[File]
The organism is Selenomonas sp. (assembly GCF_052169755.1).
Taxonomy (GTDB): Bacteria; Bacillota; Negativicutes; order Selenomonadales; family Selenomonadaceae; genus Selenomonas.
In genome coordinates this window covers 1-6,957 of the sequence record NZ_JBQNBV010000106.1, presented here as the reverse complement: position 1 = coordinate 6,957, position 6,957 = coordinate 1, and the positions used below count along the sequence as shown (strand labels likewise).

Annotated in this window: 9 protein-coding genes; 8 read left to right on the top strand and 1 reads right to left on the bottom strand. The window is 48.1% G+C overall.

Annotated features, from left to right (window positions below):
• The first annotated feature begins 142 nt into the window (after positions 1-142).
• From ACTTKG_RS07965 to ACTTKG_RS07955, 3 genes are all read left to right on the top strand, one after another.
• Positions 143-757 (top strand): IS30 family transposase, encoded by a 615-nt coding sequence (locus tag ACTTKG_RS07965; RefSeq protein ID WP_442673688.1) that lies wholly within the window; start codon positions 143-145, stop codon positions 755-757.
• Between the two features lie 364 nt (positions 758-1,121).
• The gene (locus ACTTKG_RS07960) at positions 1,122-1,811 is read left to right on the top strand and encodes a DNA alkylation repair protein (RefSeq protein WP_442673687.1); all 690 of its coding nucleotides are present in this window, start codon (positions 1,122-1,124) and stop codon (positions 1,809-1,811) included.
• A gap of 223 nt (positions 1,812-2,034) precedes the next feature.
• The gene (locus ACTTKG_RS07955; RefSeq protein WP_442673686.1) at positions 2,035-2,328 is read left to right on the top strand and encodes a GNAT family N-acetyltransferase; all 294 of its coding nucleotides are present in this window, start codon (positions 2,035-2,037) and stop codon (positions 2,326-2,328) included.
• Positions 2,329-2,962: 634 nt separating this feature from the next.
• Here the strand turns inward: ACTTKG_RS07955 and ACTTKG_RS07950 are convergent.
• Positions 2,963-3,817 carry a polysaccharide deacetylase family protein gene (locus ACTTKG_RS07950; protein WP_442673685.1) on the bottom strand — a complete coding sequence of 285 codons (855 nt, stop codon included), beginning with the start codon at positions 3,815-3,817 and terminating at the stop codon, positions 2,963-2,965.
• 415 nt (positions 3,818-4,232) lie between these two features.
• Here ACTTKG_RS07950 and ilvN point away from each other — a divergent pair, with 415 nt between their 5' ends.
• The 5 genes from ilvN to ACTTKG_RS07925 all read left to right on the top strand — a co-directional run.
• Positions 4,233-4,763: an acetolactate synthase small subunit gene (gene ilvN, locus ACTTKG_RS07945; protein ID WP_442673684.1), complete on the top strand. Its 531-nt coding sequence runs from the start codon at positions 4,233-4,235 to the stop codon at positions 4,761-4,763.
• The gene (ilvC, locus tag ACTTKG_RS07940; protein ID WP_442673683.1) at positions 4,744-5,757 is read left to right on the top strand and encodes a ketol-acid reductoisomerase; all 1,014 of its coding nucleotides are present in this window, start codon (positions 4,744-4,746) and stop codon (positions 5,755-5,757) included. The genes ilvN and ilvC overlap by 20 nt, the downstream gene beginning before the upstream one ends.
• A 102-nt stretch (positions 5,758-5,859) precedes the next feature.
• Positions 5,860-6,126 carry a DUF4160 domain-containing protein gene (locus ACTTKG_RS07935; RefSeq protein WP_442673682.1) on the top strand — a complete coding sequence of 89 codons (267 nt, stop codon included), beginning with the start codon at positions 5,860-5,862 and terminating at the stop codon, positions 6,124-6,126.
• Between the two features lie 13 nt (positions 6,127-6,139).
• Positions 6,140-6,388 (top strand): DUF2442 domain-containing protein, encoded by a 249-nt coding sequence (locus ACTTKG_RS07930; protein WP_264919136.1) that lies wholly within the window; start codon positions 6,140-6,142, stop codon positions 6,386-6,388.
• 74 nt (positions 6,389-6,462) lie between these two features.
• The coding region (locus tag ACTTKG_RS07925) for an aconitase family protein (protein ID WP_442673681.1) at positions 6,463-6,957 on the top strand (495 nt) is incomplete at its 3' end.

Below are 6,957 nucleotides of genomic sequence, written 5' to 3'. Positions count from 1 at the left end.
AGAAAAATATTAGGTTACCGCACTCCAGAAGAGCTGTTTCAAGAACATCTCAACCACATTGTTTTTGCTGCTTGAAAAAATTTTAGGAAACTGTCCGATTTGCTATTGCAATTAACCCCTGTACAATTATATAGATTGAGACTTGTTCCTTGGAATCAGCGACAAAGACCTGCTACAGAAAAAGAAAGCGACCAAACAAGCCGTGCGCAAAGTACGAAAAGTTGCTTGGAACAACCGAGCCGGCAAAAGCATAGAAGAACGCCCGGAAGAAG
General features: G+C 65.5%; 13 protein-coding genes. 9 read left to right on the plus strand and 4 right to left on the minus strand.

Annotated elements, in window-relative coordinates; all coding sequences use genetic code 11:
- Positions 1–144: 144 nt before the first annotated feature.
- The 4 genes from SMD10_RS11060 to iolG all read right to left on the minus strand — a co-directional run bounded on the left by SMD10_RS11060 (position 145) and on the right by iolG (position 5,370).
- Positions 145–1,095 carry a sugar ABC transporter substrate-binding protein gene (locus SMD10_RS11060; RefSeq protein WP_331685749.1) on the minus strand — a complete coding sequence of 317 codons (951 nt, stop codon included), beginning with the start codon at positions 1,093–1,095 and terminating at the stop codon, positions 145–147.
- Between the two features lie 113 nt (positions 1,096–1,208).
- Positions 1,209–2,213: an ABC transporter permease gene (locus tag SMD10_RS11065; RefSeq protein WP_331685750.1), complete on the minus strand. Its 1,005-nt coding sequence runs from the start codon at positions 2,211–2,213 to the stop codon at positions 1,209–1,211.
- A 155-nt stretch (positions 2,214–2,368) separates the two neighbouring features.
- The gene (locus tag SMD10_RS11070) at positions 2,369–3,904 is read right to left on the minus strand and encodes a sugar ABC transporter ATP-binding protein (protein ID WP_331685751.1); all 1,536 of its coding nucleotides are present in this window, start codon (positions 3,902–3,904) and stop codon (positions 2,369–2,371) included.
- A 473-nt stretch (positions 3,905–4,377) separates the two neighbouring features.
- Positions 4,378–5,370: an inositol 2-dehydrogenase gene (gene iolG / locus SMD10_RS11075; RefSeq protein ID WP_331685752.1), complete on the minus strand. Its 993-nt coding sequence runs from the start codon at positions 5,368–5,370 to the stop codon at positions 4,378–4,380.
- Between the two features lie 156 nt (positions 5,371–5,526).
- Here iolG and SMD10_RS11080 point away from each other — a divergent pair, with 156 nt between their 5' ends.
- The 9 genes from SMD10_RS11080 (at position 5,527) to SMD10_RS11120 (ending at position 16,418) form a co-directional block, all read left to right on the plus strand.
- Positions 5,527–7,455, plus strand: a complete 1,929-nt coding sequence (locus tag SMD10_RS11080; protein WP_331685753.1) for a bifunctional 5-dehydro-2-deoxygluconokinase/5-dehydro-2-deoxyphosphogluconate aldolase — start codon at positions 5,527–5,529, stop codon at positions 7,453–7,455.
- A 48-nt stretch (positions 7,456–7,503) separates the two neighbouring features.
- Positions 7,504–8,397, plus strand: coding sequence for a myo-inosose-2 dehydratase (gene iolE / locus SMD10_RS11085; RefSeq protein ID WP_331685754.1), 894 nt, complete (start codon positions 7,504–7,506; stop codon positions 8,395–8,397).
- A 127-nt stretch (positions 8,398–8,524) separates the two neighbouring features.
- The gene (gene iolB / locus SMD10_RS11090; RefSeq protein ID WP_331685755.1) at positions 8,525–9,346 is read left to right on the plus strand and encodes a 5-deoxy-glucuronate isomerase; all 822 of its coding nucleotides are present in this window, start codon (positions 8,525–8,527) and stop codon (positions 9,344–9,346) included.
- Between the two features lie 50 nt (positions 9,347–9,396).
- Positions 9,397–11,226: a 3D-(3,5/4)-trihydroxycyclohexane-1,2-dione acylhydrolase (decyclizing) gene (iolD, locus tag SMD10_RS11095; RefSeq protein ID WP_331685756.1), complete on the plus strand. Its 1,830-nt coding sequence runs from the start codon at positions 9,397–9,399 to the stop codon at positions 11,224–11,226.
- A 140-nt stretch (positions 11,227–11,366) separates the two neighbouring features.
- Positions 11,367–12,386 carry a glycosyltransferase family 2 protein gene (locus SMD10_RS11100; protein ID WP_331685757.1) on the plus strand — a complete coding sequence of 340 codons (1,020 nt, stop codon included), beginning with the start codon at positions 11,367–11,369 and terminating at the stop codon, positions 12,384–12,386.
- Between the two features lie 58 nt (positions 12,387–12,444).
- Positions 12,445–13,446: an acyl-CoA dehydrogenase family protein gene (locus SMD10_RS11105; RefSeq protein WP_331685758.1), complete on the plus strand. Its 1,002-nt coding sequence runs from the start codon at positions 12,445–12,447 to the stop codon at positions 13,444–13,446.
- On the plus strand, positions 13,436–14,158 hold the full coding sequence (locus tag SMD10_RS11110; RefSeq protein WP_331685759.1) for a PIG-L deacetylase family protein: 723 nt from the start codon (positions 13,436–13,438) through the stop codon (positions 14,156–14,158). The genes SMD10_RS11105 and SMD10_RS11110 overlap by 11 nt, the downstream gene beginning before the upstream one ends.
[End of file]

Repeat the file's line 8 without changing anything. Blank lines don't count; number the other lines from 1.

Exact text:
• Positions 143-757 (top strand): IS30 family transposase, encoded by a 615-nt coding sequence (locus tag ACTTKG_RS07965; RefSeq protein ID WP_442673688.1) that lies wholly within the window; start codon positions 143-145, stop codon positions 755-757.